4 Things I learned talking about sex with Middle Schoolers

by Andrew Marshall

talk about sex

During the month of May our Youth Ministry took on the privilege of talking to our students about Sex as part of our curriculum.  We are using the XP3 curriculum from Orange and this series was called “The Talk.”  This was a very interested month and very difficult at times.  Here are three things I learned, I actually learned so much more but three is enough for now:

1. Be prepared

The boy scout motto is to “Be prepared” and that is so important when talking about sex.  I was not fully prepared and neither were my leaders.  We were not completely unprepared but we could do a lot better.  Here are some of the things I should have done better that I will do next time.

Over communicate with Parents.  My only communication was a weekly email that I send with a little blurb telling parents what we are talking about.  Most parents do not even read the email so I know I blindsided most of them.  Next time I will send out flyers, a mail out, txt messages, emails, all a month in advance with all details and the opportunity for parents to ask me questions.

Train leaders. I sent my leaders the lesson a week in advance like I usually do, but we did not talk specifics or meet.  Next time I will have a meeting with all the leaders, prepare a short training of things to say and things not to say, and have a discussion if they have questions

Pray. We should pray for every time we meet with students, but it does not hurt to pray more.

2. The word Sex is hard to say

Before you decide to talk in front of a group about sex, make sure you know what you are going to say and how you will say it.  Also, if you prepare an illustration, think it through and think about how it can be misinterpreted by a 12 year old kid.index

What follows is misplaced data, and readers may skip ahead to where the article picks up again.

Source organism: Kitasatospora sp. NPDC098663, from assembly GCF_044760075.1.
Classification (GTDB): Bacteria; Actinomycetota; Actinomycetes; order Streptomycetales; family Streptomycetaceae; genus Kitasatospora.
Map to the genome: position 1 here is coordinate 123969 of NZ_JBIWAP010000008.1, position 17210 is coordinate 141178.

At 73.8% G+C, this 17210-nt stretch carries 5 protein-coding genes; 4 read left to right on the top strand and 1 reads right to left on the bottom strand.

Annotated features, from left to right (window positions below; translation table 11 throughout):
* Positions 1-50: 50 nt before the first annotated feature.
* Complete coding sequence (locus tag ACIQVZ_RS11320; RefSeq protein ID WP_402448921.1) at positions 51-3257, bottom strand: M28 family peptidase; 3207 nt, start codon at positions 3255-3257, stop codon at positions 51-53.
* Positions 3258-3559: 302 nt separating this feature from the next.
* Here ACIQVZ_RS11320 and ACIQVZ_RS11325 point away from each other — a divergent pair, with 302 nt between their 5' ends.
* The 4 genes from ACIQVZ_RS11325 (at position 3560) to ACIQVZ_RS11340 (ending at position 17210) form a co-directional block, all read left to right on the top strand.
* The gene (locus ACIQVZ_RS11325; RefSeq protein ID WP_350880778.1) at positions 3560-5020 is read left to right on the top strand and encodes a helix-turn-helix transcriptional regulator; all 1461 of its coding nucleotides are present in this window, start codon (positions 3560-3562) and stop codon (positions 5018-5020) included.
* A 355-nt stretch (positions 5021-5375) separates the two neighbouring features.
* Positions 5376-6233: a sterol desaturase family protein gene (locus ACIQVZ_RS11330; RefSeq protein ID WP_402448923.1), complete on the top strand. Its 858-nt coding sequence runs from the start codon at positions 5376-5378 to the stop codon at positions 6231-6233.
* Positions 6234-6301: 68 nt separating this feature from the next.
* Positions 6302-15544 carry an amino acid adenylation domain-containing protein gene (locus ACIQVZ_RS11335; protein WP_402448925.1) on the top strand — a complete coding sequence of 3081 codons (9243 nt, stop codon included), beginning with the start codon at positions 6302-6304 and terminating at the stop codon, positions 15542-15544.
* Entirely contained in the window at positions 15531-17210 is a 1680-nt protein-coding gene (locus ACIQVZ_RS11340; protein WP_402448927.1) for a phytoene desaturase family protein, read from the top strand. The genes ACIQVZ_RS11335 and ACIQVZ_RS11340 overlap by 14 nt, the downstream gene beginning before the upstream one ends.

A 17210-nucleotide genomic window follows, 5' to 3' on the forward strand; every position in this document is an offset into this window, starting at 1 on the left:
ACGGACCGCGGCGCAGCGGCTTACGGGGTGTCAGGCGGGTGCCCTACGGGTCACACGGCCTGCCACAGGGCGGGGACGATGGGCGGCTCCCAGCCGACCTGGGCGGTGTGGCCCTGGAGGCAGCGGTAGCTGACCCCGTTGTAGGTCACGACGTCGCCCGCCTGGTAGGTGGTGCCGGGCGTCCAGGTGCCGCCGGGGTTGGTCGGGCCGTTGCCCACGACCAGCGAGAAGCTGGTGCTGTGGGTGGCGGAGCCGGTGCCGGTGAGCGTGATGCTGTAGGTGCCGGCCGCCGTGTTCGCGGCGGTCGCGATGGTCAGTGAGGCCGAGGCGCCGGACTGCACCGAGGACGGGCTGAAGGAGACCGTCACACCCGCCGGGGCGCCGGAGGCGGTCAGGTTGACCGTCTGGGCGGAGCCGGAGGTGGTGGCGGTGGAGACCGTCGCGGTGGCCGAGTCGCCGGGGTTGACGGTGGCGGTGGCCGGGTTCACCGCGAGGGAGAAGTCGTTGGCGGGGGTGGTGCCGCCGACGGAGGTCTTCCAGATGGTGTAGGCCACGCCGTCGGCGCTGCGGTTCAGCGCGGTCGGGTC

We did an activity where every student wore a name tag and had to find a partner.  After they had a partner they were to switch name tags.  After switching name tags they were to find a new partner and switch name tags again.  This went on for about one minute.  After the minute was over they look at their name tag and notice it was not as sticky anymore.  My illustration was how sex can loose its power when it is shared with multiple partners rather that with one spouse in marriage.

One of my students interpreted it differently and thought you should not have a lot of sex or it looses power.

3. One on one conversations

You will have conversations that can be difficult with students and parents.  Students want to know everything you have done so use a lot of discretion.  Parents want to know why their kids are asking questions about sex and how appropriate this conversation is for middle school.

Gather your facts and know why you are doing what you are doing.  This is a touchy subject but one that the church should not avoid.  Many churches avoid talking about sex keeping us in the dark, or they demonize sex and make it awful.

4. Sex is good and powerful

I learned that sex is good because it was invented by a good God (Genesis 1:27-28).  I learned that it is powerful because it can bring two people together and make them one, spiritually, physically, emotionally, and socially (Genesis 2:24).  Nothing in the world has the power that sex has. God has given us a gift and we must teach our children how to use this gift the right way.



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